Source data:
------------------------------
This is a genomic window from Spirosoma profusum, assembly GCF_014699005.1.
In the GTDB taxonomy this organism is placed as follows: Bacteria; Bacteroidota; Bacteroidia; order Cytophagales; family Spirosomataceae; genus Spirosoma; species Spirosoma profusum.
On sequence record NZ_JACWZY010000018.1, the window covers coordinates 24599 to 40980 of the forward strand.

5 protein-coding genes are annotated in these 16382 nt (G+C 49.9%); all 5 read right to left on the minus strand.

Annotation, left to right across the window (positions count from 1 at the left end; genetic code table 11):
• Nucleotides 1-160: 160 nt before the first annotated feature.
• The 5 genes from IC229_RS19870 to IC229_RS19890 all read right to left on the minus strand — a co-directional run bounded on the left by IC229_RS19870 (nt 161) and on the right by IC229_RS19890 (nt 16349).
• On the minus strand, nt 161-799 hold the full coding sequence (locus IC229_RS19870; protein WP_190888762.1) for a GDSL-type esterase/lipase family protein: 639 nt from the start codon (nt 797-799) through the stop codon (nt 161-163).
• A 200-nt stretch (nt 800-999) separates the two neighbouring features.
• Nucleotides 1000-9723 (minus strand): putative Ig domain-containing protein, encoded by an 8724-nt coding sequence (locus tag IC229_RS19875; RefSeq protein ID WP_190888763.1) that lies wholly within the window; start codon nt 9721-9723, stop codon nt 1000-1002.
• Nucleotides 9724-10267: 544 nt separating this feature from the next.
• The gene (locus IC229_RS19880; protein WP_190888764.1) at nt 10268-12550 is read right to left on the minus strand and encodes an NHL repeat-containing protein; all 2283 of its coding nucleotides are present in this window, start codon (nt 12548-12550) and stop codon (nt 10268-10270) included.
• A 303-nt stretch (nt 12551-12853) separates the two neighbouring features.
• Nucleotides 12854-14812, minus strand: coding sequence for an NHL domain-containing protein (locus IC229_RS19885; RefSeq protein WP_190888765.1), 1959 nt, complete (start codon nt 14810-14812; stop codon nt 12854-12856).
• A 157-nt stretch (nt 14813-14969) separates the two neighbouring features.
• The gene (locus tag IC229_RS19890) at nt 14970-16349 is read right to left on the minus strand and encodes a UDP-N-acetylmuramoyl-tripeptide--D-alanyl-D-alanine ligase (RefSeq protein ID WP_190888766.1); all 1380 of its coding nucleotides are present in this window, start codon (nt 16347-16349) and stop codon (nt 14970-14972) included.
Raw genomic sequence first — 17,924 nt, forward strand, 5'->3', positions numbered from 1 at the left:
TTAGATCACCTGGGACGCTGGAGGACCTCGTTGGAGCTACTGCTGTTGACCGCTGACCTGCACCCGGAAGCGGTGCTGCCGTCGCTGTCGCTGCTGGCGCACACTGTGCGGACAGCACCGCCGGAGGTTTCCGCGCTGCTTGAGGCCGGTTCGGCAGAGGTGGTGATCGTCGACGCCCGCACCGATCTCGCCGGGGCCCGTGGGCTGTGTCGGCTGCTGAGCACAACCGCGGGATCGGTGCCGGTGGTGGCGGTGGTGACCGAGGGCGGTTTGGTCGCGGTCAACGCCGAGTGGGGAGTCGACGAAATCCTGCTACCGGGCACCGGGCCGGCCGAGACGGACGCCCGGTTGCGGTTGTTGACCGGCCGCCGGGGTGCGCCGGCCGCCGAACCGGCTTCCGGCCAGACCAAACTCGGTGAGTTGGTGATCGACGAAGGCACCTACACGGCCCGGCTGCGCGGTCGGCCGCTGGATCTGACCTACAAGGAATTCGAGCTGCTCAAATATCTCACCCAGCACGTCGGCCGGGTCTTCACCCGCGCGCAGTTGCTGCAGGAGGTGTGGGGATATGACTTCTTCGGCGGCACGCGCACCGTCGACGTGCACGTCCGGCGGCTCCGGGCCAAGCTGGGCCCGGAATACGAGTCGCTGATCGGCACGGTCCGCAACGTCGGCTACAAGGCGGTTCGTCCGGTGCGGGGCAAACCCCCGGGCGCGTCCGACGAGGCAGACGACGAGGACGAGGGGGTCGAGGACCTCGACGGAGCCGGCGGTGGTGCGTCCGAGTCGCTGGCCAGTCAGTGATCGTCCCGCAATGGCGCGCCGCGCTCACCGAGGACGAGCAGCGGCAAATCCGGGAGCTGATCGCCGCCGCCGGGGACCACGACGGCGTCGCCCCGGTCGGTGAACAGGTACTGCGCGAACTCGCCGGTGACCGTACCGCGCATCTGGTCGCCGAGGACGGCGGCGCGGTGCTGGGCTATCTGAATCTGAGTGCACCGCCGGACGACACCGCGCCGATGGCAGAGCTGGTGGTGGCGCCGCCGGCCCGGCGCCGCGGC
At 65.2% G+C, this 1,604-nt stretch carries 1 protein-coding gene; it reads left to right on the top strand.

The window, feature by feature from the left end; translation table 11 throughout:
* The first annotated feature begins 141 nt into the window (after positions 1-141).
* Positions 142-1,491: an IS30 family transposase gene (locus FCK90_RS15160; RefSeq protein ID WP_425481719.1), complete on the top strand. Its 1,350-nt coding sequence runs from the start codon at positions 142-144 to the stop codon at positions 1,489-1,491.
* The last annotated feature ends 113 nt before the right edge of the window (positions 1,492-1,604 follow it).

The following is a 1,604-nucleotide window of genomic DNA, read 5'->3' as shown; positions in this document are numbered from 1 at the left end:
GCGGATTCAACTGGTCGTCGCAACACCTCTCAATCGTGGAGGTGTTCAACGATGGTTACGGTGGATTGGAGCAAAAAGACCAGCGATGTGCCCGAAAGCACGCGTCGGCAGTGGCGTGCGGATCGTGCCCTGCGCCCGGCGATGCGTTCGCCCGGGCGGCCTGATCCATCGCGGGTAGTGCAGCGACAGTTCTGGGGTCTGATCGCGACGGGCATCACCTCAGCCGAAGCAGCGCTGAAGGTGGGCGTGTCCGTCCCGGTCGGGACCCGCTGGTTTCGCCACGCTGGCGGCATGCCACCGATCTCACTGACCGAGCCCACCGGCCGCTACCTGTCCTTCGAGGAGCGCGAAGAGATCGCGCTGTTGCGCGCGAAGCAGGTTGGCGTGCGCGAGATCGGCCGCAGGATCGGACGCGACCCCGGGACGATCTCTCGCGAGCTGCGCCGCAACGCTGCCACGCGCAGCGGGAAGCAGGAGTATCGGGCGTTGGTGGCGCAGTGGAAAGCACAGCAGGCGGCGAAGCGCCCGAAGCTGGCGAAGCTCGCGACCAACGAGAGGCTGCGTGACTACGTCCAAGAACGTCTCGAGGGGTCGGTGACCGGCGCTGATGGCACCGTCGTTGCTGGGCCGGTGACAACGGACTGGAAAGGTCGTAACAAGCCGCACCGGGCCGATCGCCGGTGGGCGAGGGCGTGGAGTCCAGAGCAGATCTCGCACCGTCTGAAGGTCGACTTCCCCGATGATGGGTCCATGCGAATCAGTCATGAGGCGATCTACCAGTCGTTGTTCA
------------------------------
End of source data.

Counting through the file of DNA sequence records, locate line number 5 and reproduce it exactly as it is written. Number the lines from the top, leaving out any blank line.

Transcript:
Annotation, left to right across the window (positions count from 1 at the left end; genetic code table 11):